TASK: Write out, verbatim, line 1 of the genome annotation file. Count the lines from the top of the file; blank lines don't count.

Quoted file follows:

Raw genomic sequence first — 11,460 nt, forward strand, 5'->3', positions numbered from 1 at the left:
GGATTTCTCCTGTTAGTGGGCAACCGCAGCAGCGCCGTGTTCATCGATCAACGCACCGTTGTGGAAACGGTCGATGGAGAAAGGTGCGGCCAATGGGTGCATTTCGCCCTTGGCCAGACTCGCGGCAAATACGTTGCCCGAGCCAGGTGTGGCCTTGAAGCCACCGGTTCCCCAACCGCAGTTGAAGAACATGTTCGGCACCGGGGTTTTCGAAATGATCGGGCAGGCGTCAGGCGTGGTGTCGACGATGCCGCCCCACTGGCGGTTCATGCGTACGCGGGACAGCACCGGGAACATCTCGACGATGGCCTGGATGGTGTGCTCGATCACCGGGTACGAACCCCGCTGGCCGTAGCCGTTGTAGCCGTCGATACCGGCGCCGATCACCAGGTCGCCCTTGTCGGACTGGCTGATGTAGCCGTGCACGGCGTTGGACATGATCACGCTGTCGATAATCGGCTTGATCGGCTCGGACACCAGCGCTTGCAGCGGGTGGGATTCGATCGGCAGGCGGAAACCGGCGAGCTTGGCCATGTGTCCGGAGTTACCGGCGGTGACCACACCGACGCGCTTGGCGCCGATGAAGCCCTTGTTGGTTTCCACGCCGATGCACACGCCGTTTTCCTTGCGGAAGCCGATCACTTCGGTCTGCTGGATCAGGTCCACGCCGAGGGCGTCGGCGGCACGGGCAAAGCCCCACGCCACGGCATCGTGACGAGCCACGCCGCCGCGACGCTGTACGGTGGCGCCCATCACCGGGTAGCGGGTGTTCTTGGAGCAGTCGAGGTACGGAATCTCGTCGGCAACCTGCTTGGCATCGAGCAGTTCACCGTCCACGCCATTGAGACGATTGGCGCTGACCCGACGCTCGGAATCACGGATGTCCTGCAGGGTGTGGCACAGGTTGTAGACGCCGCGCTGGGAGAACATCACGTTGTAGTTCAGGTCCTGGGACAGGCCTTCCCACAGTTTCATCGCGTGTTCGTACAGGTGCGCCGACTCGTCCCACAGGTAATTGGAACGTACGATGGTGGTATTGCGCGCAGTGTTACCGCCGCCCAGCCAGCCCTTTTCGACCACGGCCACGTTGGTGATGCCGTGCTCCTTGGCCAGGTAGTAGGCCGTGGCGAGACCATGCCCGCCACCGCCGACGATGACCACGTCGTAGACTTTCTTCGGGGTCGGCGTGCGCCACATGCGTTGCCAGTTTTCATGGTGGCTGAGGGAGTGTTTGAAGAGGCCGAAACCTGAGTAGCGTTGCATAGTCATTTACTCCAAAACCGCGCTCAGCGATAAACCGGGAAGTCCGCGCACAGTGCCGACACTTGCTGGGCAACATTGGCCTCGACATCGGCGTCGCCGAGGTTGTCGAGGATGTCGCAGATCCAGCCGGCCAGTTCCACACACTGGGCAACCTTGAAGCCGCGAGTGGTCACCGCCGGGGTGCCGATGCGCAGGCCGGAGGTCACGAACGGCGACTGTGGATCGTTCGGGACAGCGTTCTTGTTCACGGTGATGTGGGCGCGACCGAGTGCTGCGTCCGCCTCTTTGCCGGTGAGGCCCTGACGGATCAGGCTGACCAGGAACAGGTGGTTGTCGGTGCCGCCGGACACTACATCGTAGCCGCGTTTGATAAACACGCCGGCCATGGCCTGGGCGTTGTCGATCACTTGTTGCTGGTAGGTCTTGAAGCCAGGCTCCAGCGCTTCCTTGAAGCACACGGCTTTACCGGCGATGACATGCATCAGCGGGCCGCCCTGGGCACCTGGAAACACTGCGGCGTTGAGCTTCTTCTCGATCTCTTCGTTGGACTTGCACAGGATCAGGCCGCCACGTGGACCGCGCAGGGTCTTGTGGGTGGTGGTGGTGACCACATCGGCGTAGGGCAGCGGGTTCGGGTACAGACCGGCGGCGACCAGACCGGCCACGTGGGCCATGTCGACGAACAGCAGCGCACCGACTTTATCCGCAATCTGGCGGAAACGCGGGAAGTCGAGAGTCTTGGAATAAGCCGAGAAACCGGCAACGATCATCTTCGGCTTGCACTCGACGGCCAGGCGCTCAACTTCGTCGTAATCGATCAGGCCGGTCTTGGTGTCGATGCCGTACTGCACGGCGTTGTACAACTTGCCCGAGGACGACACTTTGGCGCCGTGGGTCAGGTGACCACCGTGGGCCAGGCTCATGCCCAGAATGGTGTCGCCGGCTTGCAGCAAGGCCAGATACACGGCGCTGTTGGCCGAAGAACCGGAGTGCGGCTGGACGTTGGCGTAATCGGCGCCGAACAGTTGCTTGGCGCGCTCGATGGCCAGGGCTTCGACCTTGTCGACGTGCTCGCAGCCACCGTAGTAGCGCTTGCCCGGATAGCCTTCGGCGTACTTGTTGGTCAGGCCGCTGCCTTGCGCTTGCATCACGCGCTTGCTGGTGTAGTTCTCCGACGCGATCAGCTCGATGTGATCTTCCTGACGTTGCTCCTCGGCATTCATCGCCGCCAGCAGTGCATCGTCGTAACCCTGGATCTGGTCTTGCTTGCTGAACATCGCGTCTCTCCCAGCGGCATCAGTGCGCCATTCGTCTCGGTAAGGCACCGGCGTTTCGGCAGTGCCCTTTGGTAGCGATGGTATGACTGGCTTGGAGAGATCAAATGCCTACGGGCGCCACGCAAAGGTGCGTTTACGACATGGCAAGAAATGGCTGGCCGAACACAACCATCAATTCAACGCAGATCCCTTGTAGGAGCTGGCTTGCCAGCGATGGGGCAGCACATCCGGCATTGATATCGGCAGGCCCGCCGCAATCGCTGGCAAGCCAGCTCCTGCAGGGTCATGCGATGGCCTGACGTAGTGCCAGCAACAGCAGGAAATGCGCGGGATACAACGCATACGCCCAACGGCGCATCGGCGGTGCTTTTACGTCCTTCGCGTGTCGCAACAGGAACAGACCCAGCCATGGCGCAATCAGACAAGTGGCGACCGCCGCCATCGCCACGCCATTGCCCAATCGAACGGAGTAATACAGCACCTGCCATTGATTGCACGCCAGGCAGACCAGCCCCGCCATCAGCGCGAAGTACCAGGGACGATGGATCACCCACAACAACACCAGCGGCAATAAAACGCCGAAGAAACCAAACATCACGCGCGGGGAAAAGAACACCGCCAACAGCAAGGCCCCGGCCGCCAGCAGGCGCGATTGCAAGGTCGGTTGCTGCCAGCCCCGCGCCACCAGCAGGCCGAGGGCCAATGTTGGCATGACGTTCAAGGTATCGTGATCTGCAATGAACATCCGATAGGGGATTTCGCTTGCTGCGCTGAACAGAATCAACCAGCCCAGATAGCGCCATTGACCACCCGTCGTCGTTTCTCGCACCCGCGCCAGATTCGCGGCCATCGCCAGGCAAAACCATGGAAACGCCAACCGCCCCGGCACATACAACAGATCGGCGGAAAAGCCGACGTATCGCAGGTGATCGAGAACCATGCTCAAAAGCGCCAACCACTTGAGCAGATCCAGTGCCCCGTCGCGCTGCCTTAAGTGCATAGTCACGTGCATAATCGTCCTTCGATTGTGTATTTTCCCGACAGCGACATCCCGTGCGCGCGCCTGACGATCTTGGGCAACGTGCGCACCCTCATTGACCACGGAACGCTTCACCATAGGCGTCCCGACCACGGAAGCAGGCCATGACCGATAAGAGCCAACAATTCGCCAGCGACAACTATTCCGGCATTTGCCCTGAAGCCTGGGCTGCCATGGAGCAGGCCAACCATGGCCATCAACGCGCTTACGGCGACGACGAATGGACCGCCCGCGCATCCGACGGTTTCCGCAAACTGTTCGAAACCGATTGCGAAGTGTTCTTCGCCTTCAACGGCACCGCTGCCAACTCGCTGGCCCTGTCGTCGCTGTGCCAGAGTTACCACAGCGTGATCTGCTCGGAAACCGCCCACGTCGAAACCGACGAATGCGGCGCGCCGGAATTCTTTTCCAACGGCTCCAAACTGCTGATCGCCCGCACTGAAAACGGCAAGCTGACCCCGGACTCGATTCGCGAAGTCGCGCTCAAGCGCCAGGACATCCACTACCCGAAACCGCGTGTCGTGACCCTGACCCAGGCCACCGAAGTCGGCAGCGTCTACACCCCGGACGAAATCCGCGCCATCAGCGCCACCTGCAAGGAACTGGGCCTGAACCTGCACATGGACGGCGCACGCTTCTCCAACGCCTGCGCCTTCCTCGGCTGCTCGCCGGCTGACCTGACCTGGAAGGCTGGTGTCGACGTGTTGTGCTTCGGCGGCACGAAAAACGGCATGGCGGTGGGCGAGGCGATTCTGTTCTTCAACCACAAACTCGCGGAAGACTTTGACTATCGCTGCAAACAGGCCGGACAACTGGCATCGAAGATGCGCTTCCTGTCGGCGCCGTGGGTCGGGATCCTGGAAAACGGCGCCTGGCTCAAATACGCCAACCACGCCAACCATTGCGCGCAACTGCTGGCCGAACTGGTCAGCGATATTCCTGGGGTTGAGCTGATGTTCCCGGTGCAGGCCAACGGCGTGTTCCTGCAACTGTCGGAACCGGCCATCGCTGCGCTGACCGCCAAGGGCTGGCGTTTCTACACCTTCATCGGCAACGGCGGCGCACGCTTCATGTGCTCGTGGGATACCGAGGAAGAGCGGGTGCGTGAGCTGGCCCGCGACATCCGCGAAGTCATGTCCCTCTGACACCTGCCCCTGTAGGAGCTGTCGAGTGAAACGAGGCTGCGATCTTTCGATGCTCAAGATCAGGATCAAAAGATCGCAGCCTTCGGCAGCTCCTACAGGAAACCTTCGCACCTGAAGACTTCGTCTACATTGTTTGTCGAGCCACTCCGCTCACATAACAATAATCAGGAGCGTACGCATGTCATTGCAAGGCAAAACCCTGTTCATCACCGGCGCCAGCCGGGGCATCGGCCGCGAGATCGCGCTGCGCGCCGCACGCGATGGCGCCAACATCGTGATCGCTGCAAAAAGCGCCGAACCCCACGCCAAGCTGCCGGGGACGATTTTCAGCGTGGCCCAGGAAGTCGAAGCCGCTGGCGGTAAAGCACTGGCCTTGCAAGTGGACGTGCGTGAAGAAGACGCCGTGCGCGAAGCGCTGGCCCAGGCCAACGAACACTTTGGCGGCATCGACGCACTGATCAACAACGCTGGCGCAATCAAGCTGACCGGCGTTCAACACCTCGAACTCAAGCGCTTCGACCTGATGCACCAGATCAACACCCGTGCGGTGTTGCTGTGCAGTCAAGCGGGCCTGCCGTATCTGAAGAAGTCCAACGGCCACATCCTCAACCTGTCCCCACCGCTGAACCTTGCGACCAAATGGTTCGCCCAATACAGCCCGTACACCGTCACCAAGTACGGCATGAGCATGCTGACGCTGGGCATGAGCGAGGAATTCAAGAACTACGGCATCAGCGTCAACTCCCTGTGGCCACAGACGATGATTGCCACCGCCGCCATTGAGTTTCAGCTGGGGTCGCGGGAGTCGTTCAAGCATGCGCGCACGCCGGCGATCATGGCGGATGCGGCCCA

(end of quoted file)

Raw genomic sequence first — 11,460 nt, forward strand, 5'->3', positions numbered from 1 at the left: